When playing any sport, but especially pickleball, you need a strong base to help you make the powerful moves necessary to succeed on the court.
So, it’s important to take time off the court to develop the muscles in your legs and glutes. Doing so not only improves your on-court efforts but also ensures that your back and knees are protected from undue strain.
In this Selkirk TV episode, Certified Teaching Pro & NASM Corrective Exercise Specialist Dustin Davis walks viewers through several exercises that will boost your leg strength and health.
All the exercises in this exercise can be done in the comfort of your home because they require zero equipment.
Move 1: Wall leans and toe raises
Find an empty space on the wall in your home that is big enough to support your whole body. Stand about six inches away from the wall, with your back facing the wall. The further away you are, the harder the movement will be.
Slowly lean backward so that your back is touching the wall from your shoulders to your glutes. Now, pick your toes up as high as you can off the ground before slowly lowering them back down.
This move will help release the load placed on your shins during pickleball. It is especially useful to help alleviate shin splints or keep them from occurring.
The goal is to get blood flowing to your shins so they can get the nutrients necessary to heal. Complete about 25 repetitions.
Move 2: Calf raises with the wall
Now that you have flexibility in your ankles, it’s time to strengthen the back half of your lower leg.
Turn around and stand several feet away from the wall — again, the further away you are, the harder the exercise will be. Lean forward so that both palms are flat on the wall, supporting your body. If your heels aren’t touching the ground, scoot your feet forward several inches until your heels touch.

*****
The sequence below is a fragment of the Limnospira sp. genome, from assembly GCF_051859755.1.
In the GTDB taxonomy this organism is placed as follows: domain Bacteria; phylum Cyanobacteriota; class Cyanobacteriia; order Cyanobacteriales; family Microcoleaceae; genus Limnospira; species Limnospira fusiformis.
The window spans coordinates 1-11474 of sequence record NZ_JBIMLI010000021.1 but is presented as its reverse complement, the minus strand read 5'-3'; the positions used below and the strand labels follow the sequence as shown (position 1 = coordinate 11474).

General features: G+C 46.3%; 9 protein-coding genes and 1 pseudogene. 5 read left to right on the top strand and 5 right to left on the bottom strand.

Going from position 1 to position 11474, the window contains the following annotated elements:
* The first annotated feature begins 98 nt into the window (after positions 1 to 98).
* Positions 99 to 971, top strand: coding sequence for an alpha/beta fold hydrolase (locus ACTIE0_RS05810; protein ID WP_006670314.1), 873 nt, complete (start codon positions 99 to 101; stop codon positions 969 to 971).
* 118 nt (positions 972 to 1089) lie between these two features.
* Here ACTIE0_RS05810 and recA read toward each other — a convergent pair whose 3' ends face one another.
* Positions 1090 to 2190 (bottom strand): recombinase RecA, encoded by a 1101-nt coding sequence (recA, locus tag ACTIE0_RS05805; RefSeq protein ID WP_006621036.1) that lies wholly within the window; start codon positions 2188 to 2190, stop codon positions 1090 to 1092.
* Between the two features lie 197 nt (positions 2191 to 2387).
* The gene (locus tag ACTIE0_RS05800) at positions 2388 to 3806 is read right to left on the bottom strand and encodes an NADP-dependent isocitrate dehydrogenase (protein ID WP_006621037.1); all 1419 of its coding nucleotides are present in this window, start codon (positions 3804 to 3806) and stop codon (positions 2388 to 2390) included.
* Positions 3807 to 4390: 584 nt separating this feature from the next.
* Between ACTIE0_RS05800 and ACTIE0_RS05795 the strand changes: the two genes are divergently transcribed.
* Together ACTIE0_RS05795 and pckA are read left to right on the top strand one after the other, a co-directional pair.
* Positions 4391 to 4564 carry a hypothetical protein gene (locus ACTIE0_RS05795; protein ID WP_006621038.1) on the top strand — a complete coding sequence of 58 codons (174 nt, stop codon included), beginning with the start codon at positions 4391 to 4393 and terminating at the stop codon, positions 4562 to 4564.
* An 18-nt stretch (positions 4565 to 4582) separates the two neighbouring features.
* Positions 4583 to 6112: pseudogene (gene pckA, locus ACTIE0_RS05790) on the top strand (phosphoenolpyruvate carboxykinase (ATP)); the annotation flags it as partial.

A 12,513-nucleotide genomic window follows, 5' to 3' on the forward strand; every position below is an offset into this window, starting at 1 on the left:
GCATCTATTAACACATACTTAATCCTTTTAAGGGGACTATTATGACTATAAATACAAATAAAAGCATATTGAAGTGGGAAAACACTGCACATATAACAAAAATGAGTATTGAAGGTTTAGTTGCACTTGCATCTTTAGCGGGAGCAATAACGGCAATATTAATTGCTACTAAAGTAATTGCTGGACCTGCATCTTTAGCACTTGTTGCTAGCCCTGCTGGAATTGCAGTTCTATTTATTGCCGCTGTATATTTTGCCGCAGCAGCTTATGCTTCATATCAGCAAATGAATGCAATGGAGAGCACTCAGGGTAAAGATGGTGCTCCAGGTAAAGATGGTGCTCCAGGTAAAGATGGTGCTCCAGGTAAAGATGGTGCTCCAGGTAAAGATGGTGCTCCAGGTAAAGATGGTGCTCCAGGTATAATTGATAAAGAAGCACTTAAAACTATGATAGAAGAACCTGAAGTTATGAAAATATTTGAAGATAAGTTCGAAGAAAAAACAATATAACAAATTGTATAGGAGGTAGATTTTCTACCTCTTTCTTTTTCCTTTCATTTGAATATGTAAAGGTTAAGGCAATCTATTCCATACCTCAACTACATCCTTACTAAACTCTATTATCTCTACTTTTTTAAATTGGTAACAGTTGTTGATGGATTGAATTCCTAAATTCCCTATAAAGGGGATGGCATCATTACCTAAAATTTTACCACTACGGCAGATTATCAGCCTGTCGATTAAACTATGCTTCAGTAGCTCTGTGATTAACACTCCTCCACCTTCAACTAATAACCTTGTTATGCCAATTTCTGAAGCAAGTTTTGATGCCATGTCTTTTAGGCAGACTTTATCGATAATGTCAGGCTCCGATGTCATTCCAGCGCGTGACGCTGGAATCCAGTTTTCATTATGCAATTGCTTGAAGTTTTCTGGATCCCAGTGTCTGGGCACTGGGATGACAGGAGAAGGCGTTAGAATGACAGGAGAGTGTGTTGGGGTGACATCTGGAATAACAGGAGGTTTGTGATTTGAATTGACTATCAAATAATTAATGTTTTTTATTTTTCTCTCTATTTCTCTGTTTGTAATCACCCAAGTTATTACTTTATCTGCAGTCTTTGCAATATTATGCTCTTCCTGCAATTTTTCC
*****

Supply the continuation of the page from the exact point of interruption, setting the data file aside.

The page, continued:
Squeeze your calves to lift yourself onto your toes before lowering back down. Make sure you control the movement up and down — don’t rush it.
Also, make sure you don’t roll to the outside of your feet as you raise because your calf won’t be doing all the work. If you find yourself doing this regularly, try holding a pickleball in between your feet as you complete the movement.
This movement will help strengthen your calves and heels to support quick first steps on the court. If you don’t have strong calves, your knee will take the load. Complete about 25 repetitions.
Move 3: Wall-assisted knee bends
Turn your back to the wall again, with your feet about six inches away from the wall. Lean back so that your back is supported from your shoulders to your glutes.
Lift your left leg so that is straightened a few inches off the floor. Slowly bend your right knee to tap your left heel on the ground before rising back up.
This should be a small range of motion. The lower you go, the more you may feel pain in your knee. If you begin to feel knee pain, shorten your range of motion.
Complete 10-15 repetitions on each leg. You may find that you can go lower on one leg — this is completely normal.
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